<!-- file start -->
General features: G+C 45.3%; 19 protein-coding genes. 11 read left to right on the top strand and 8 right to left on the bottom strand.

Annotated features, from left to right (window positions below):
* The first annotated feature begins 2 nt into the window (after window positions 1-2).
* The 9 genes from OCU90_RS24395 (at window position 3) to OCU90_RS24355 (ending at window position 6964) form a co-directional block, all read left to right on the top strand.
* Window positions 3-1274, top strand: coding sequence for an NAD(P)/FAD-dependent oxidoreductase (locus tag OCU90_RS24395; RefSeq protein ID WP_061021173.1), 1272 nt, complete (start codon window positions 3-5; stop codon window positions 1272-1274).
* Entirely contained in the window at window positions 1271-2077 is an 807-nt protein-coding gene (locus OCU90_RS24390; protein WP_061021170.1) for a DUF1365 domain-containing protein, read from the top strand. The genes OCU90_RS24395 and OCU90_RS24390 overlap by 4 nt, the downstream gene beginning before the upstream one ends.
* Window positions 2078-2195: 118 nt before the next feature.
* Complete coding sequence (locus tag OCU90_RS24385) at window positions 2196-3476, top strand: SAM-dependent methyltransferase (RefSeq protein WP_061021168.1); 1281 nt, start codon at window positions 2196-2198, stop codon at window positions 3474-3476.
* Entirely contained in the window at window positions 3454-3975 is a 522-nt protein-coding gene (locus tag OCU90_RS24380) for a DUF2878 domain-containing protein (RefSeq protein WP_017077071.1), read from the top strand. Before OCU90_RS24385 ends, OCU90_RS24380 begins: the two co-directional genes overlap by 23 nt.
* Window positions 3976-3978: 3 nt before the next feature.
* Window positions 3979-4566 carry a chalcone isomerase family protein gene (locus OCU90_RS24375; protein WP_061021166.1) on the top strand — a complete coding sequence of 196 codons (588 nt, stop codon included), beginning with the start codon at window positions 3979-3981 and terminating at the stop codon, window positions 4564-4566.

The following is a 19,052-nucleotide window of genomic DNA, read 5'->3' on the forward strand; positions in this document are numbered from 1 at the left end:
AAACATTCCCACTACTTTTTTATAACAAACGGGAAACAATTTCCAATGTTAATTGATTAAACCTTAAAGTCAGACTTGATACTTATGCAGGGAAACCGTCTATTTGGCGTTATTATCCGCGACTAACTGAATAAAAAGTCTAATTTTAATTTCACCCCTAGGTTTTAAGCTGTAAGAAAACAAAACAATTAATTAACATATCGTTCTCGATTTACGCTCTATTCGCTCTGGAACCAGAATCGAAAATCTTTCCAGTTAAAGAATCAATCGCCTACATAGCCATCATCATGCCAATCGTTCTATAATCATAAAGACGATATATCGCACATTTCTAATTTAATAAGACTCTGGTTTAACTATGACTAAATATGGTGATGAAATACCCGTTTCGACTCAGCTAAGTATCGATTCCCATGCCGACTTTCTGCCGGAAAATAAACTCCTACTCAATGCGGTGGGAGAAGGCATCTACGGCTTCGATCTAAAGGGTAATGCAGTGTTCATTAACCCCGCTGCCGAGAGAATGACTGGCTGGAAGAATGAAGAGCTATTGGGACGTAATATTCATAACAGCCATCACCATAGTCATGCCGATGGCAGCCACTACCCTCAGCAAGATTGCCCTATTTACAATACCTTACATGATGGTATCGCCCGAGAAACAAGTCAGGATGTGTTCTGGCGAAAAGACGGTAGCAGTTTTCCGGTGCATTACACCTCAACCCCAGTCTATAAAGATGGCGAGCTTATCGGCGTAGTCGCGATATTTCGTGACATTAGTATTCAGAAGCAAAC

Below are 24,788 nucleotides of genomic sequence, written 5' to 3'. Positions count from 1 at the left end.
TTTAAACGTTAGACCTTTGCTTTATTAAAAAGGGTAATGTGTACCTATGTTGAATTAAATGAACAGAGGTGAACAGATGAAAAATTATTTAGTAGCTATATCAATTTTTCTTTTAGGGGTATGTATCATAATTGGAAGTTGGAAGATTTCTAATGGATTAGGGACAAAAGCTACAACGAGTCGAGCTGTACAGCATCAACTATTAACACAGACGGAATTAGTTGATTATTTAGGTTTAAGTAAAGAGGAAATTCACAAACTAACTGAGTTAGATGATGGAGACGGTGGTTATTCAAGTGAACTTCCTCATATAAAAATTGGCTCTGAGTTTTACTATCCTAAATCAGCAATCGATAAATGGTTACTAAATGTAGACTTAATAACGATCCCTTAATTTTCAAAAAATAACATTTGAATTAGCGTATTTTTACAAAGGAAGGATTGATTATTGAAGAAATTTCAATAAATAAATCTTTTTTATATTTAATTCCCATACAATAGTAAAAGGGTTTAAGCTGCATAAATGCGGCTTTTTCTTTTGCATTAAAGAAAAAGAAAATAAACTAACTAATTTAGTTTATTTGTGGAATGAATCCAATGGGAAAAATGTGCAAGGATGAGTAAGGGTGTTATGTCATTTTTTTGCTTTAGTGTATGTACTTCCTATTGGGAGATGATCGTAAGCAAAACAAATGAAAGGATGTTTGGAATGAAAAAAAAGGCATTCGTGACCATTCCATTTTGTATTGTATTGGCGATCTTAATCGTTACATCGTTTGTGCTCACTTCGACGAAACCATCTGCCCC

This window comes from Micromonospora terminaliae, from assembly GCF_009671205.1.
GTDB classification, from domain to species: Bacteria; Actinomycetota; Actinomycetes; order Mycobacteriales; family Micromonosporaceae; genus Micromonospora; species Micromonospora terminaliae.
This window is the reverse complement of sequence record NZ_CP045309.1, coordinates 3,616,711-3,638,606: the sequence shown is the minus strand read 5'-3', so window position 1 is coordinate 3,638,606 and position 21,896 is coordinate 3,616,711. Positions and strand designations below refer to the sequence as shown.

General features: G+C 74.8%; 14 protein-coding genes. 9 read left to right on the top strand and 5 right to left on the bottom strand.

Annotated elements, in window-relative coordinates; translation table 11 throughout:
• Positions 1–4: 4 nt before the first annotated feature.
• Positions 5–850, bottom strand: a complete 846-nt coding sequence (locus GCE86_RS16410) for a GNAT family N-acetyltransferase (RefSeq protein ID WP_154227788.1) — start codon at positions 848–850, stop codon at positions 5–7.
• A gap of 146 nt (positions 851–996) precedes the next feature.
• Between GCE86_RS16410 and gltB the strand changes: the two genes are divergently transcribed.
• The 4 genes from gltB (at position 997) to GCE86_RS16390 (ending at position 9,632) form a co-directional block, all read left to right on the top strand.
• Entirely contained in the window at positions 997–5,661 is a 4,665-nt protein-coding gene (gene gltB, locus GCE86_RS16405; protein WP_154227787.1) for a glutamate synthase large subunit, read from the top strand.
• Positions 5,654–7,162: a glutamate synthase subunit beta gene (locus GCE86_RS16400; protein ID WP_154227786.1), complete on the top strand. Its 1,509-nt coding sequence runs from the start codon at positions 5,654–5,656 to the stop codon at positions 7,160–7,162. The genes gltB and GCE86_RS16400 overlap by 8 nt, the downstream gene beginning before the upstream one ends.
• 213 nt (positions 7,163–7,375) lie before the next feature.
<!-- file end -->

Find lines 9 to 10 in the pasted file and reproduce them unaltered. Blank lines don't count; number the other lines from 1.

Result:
* Entirely contained in the window at window positions 3454-3975 is a 522-nt protein-coding gene (locus tag OCU90_RS24380) for a DUF2878 domain-containing protein (RefSeq protein WP_017077071.1), read from the top strand. Before OCU90_RS24385 ends, OCU90_RS24380 begins: the two co-directional genes overlap by 23 nt.
* Window positions 3976-3978: 3 nt before the next feature.